The second round of job cuts at the Walt Disney Co. is expected to begin on Monday.

The April wave of job cuts, which has been described as the “big one” or a “bloodbath,” will result in 4,000 jobs being eliminated by the end of the week, Variety reported.

Disney CEO Bob Iger announced on Feb. 8 that 7,000 jobs, representing around 3% of the company’s workforce, would be slashed. The reduction comes as Disney enacts a company-wide plan to reduce costs by $5.5 billion.

All company divisions, including theme parks, are expected to be impacted by the planned labor reduction. The company’s theme park division includes the Disneyland Resort, Walt Disney World in Orlando, Florida, Disney cruise lines and its international parks.

However, hourly frontline operations positions at the theme parks won’t be affected.

Disney is also expected to do a third and final wave of job cuts before the summer season begins, bringing the company to its 7,000-layoff goal.

More details about the specific departments and positions affected by the layoffs will be announced throughout the week, Variety reported. Several high-ranking employees were laid off during the company’s first round of layoffs.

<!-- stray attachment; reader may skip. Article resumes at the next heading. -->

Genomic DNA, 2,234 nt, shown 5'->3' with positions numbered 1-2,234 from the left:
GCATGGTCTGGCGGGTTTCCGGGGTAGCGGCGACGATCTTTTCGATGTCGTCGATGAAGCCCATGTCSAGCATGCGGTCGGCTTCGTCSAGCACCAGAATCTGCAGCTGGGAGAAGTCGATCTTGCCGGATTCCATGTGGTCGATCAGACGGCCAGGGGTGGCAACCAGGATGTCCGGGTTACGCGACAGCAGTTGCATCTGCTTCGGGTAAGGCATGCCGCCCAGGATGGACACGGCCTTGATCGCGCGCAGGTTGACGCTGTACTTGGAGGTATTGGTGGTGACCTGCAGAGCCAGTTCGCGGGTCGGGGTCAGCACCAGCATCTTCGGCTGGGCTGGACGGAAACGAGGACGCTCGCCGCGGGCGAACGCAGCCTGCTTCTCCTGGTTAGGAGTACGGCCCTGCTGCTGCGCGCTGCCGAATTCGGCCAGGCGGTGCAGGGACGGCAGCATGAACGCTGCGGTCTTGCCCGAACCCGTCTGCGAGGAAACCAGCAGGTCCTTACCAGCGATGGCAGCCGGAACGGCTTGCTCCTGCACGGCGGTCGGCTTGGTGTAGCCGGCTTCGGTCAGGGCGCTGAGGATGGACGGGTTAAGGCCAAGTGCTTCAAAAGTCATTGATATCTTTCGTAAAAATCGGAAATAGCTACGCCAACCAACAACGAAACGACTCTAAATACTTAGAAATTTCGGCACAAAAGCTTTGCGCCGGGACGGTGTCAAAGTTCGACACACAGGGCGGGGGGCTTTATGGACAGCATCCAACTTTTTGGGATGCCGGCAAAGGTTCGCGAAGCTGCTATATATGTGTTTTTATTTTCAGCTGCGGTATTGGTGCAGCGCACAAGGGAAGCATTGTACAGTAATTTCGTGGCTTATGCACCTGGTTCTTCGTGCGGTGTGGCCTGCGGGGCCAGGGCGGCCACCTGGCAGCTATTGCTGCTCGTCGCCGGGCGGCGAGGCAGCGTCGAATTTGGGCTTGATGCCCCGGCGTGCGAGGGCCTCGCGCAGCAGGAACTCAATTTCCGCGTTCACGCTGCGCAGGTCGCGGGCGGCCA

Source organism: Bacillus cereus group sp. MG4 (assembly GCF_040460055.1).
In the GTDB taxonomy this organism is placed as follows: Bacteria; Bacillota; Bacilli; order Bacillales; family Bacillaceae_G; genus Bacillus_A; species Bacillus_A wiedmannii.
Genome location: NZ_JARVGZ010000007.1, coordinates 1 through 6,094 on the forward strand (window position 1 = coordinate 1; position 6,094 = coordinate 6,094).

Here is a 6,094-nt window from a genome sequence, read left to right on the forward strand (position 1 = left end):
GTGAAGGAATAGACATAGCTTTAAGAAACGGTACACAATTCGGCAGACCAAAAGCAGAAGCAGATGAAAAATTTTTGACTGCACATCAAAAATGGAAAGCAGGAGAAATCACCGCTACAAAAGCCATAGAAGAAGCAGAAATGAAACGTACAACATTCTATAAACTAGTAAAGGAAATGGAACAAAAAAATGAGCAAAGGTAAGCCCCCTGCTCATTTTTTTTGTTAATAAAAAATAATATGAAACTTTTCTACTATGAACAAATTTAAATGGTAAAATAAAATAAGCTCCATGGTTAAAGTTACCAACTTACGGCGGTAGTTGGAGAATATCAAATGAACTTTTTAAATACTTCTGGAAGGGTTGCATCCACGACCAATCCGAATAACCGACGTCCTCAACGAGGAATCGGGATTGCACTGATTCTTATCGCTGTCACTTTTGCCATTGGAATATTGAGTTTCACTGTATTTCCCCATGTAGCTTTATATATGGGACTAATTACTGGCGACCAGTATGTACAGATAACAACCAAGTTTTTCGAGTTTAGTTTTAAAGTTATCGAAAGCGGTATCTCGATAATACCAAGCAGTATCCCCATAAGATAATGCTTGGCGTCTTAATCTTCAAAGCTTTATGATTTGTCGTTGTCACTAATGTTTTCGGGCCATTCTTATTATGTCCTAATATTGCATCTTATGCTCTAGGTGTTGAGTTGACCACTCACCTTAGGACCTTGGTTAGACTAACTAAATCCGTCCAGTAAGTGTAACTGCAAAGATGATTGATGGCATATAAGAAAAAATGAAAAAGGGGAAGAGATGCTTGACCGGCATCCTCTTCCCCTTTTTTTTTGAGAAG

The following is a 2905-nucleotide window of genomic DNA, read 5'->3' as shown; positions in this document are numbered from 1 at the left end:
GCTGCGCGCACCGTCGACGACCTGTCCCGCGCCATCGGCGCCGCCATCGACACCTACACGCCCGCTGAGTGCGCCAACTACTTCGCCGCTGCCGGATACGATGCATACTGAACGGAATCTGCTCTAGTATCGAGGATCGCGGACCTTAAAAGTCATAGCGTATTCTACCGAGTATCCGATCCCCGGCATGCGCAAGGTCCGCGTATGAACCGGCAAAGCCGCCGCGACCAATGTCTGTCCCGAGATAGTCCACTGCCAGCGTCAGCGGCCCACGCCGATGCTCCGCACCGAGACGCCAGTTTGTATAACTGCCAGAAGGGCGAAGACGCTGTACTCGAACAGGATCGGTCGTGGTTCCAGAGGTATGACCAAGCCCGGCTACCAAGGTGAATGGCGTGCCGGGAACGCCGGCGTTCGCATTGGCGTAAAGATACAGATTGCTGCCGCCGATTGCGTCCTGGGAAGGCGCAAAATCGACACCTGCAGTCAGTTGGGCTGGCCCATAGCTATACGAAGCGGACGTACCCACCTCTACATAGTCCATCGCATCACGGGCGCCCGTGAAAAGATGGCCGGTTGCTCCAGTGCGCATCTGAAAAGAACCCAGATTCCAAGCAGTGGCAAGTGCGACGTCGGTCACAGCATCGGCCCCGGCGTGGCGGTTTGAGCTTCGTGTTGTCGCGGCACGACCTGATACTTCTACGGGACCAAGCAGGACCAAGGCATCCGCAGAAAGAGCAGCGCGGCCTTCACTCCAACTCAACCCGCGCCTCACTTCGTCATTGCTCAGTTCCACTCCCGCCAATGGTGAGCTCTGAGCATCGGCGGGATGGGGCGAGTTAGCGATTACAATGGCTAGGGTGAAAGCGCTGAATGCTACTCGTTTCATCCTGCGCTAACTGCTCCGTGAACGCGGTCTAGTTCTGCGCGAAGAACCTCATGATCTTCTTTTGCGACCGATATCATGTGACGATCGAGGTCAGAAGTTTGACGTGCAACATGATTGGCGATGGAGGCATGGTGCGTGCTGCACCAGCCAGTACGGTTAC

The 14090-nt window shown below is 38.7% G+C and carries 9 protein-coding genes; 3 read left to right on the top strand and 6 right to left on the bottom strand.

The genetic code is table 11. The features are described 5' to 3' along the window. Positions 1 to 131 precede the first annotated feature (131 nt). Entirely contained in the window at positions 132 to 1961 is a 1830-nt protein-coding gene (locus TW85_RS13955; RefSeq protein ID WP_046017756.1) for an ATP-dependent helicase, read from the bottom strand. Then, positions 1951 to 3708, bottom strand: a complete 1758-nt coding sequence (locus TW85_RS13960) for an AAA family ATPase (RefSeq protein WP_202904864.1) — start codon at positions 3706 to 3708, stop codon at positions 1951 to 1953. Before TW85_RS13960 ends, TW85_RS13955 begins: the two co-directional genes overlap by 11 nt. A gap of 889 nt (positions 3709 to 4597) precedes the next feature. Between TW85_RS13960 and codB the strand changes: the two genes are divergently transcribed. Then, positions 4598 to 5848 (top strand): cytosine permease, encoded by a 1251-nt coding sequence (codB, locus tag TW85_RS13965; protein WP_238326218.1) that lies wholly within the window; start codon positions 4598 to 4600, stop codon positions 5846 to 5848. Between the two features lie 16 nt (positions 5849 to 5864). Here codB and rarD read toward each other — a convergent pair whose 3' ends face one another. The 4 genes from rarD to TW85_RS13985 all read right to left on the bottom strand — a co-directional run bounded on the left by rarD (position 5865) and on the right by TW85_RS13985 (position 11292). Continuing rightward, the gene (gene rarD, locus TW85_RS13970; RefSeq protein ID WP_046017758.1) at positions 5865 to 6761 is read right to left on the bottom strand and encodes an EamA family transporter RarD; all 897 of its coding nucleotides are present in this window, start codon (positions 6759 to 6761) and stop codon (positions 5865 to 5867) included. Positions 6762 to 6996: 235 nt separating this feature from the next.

This included:

  • Isaac Perlmutter, the former Marvel Entertainment chairman
  • Rob Steffens, the former co-president of Marvel Entertainment
  • John Turitzin, the former chief counsel to Marvel Entertainment
  • Jeffrey R. Epstein, the former vice president of corporate communications for Disney and spokesperson for Disney’s official fan club, D23
  • Elizabeth Newman, the former vice president of Development and head of the Creative Acquisitions department for Disney Television Studios
  • Mark Levenstein, the former head of post-production at Hulu
  • Jayne Bieber, the former senior vice president of production management and operations at Freeform
  • The entire Disney metaverse division, the Wall Street Journal reported.

In addition to the planned job cuts, Disney has also instituted a hiring freeze, which was implemented under previous CEO Bob Chapek following a dismal earning report.

When Iger returned to his old position as Disney’s top executive, he announced during a town hall meeting that the freeze would remain in place.